Today, customers expect the same thing of their brand experiences. They don’t want old-fashioned, 1-way communication with businesses. They expect 2-way, contextual conversations, on any channel of their choosing, to and from any device. What’s more, this process should be frictionless for them – as natural and hassle-free as texting their spouse. So how do you replicate this experience for your B2C or even B2B messaging?
The omni in omnichannel messaging
This is where the prefix of omni comes into play for omnichannel messaging. Think about where you have heard this before. Probably in the context of omniscient, omnipresent and omnipotence? Whilst we are not claiming that omnichannel is divine, it should still provide your business with an influential tool that empowers you and your staff with the knowledge of context, and enables you to communicate across an array of channels and devices.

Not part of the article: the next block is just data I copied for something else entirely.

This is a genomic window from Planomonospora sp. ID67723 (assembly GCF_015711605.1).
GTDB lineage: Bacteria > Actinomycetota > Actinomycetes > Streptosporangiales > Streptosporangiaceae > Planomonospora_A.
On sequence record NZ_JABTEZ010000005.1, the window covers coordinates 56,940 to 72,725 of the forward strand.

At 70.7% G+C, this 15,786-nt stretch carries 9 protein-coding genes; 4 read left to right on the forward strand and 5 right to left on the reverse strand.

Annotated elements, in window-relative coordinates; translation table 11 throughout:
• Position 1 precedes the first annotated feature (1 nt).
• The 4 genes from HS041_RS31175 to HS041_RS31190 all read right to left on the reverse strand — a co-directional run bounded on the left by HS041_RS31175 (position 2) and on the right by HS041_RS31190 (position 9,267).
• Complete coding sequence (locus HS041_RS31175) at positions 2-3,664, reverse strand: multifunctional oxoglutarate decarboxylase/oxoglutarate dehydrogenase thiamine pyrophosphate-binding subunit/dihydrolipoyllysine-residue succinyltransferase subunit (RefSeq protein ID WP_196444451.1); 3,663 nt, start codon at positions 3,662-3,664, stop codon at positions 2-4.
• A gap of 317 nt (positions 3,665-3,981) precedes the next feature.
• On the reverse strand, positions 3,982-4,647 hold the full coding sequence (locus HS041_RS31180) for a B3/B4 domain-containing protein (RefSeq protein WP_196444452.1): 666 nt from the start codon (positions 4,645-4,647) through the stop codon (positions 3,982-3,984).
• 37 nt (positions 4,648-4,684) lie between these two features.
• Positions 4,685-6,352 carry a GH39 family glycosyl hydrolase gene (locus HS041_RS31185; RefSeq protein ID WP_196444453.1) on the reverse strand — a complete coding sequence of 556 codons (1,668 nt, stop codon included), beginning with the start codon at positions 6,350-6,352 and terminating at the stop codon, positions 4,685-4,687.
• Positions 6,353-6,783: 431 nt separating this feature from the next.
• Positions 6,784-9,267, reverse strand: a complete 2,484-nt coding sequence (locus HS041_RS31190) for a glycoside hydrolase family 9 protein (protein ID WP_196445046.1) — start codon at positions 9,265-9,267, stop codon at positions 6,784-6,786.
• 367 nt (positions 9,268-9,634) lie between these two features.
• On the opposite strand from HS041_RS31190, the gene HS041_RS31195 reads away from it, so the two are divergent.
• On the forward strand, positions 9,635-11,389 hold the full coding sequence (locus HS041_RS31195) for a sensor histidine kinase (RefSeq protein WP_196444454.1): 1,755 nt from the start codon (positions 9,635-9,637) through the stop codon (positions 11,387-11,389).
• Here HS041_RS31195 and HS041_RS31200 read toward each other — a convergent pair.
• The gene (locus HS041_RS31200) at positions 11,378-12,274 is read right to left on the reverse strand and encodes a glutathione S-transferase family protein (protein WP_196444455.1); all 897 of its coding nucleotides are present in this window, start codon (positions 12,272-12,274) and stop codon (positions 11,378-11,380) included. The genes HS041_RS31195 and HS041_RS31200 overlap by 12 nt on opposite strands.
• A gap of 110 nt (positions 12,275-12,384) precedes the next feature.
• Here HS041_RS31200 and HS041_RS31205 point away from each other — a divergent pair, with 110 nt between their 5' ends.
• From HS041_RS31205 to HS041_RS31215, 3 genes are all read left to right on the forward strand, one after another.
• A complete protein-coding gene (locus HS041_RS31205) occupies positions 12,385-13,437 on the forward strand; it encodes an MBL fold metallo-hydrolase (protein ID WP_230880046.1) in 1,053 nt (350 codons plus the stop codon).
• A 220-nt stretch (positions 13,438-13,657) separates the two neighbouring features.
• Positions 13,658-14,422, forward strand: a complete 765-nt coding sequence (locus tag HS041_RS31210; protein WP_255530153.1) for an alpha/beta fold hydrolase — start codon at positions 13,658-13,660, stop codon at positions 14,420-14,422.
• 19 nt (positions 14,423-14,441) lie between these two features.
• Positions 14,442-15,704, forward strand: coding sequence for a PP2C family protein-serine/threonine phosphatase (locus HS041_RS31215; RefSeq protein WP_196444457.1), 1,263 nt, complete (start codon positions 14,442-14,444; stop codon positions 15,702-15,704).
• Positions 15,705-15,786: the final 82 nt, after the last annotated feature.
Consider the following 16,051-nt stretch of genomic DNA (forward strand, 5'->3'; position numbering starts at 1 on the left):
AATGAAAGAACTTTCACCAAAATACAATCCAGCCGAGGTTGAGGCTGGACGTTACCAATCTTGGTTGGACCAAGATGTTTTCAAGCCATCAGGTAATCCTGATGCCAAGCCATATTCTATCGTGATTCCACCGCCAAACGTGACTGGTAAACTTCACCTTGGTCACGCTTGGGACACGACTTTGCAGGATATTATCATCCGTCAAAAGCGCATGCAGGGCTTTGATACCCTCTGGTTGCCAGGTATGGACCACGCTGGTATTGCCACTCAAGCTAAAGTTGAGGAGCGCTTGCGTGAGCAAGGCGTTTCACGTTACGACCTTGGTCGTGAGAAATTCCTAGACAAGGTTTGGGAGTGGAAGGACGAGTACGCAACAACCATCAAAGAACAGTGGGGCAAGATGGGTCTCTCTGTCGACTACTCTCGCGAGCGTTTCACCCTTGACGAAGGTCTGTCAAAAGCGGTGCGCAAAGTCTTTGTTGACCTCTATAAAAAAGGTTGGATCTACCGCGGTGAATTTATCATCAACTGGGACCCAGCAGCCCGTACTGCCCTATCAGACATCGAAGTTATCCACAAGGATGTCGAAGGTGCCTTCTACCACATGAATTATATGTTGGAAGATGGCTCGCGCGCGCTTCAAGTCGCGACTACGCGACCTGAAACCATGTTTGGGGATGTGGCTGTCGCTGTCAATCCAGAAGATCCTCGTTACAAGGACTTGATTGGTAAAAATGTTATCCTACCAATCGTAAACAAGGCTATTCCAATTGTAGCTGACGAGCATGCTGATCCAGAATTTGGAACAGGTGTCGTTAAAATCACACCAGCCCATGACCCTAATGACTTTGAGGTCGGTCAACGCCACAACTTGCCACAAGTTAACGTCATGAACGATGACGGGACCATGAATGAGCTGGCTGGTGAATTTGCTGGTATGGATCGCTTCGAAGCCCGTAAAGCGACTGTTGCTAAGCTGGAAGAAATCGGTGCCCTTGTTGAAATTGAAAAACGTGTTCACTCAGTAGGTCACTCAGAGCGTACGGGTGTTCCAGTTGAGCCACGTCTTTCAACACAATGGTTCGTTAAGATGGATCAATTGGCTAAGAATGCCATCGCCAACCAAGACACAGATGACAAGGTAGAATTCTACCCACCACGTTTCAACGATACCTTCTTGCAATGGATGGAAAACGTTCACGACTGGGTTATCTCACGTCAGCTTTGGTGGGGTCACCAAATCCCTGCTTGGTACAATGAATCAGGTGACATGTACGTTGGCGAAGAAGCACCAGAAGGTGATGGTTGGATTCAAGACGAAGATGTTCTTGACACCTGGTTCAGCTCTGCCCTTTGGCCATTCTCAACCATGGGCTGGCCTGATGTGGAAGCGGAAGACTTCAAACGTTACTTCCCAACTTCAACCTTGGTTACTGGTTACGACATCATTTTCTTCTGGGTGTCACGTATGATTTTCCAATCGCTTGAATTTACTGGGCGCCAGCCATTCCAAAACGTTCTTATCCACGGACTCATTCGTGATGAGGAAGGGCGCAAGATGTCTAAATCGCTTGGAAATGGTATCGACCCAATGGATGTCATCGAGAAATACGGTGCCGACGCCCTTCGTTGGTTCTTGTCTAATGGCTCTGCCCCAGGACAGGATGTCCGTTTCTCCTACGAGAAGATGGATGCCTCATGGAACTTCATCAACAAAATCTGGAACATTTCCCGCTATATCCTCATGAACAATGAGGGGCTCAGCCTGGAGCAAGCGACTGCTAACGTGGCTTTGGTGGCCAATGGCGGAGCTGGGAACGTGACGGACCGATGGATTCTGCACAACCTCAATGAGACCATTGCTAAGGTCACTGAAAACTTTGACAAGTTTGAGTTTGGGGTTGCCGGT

The secret to omnichannel messaging compared to multichannel is that the data on your customers should reside in a centralised store. This means it can be accessed by any customer service rep, and once the customer has made themselves known, be applicable no matter the device or channel that is being used. A good omnichannel messaging provider allows your centralised store to have custom data fields that are relevant to your business and consumer base, use powerful webhooks that update this information in real-time to prevent disparate siloes of customer data, and even integrate with a CRM if required.
Compared to a multichannel messaging strategy, this means that data is kept in one place. It’s accessed through a single system to prevent uninformed conversations which equate to poor customer experiences. A bit like our example of ringing your friend to continue a conversation after talking to them the whole day on a messaging app, only this time you find they have no idea what you are referring to. Or worse, that they can’t even recall who you are. Replicating a contextual experience with your customers on the other hand, will lead to more positive outcomes than ever.
Advantages of omnichannel messaging
There are many advantages to adopting an omnichannel messaging strategy for your business compared to a traditional or multichannel one. We’ve touched on some, but here are a few of our favourites: